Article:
Spring Study Advice for Students
The brilliant weather this week reminds us that it’s time to share our favorite study advice: we hope you’ll pass it along to your students. Too many students experience studying as a lonesome and sedentary activity, like poring over their notes or highlighting the textbook. But they’d be better off taking a (masked, socially-distanced) walk with a classmate or friend and talking about what they’re learning.
CAT’s weekly messages often explore the social and emotional aspects of learning, since humans are social mammals, who learn best in community, and need frequent opportunities to talk through our thinking. This week we want to add another layer, and engage with the considerable body of research on movement and cognition. Many of us may share the experience of taking a walk to clear our heads, mull a decision, or develop an idea; since exercise increases our heart rate, and moves more oxygen to our brains, it’s no wonder that we think better while we’re moving.
More vigorous exercise has different but related benefits. While we wouldn’t recommend intense activity at the same time as studying, physical exertion before learning seems to enhance both memory and cognition. Exercise increases levels of neurochemicals like dopamine and serotonin that not only help to regulate mood but boost concentration. Exercise has been shown to increase the volume of the hippocampus and cortex, areas of the brain associated with executive function and higher-order thinking.
Not everyone can (or wants to) go for a run before starting a paper, or take a walk to plan a project, of course. Students with mobility impairments can still benefit from changing their context–even shifting to a new location can give a new perspective on the material they’re studying–and from meeting up with friends and classmates to talk about the concepts. Explaining the most important ideas from a class to a friend who’s majoring in something else is such a great exercise for all learners that it could be a regular homework assignment. And as long as we are flexible and consider accessibility, we can nudge students away from their desks with assignments that ask them to identify plant species on campus (or in their yards), or count the number of pedestrians vs. cars on a given street at a given hour, etc.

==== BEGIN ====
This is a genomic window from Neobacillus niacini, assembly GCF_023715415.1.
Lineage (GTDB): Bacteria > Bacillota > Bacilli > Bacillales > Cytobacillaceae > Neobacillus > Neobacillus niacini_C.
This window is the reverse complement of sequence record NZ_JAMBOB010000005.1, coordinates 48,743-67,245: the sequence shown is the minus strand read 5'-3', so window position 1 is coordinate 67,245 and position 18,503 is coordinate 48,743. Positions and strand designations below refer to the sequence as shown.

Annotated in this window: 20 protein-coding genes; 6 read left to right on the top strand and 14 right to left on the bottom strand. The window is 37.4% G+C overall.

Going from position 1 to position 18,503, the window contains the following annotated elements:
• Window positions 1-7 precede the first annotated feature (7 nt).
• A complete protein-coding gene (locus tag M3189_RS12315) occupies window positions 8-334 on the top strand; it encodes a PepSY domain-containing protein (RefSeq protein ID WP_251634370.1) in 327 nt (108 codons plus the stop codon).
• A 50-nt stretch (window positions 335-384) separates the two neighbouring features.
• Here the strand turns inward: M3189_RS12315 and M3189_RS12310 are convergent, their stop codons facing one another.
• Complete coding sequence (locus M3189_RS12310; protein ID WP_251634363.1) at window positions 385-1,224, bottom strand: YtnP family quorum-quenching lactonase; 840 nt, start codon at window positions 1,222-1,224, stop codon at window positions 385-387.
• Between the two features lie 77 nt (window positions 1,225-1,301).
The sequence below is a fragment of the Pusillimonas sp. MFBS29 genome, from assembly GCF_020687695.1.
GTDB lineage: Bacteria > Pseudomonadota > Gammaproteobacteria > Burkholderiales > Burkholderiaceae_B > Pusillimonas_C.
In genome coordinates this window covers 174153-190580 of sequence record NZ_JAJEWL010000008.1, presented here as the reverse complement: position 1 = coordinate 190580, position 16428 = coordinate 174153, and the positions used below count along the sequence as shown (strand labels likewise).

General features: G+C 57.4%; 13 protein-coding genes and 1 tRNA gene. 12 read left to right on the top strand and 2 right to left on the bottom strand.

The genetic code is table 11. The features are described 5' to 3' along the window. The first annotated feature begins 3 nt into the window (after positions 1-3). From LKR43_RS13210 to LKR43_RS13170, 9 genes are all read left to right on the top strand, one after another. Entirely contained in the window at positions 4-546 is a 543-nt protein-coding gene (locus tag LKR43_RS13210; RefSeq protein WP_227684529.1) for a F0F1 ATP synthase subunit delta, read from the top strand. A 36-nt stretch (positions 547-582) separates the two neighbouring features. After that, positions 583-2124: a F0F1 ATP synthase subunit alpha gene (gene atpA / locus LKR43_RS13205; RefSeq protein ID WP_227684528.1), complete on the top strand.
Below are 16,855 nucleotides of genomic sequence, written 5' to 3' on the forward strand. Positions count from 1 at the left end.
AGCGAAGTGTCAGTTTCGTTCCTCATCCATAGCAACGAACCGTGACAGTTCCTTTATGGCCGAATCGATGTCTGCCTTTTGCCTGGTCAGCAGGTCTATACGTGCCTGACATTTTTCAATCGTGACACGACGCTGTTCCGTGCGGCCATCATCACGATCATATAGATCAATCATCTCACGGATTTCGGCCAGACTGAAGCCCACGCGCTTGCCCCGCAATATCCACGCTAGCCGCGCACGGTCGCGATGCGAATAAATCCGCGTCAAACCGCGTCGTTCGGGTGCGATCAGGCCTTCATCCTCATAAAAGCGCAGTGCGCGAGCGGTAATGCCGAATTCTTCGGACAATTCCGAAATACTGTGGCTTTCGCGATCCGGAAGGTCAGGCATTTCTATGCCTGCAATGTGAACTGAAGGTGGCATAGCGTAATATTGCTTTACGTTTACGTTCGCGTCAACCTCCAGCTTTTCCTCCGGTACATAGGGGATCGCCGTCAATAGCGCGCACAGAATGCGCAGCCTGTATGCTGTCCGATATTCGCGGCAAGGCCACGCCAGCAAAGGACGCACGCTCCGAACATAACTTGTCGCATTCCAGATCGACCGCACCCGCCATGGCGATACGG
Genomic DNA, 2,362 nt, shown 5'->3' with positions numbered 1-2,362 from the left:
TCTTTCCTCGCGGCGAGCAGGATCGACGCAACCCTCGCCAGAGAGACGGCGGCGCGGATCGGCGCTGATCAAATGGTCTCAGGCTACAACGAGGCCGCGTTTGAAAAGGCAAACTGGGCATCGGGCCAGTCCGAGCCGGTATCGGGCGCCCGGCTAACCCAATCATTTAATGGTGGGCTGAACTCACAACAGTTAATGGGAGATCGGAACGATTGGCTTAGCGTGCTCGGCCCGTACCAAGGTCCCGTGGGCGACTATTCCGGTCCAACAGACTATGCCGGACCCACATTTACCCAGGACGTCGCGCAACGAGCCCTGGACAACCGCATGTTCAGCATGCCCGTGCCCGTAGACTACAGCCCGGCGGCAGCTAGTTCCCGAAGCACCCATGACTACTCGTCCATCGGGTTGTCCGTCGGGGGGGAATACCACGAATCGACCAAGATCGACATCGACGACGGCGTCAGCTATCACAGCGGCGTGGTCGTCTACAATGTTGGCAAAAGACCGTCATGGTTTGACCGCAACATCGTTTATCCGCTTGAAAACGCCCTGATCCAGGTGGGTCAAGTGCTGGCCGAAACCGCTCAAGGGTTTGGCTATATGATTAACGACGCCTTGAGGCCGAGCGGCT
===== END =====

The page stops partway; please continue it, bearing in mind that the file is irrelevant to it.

The mid-semester slump is hitting harder than ever, amidst ongoing isolation and stress; and with no spring break on the horizon, students and faculty alike need brain breaks. Nobody needs to feel guilty about getting outside to enjoy the most beautiful weeks of the Tallahassee year.
Here are a few student-facing resources you can share:
If you’d like additional resources, or support developing activities, or any other support for your teaching, please contact us at firstname.lastname@example.org. We look forward to working with you!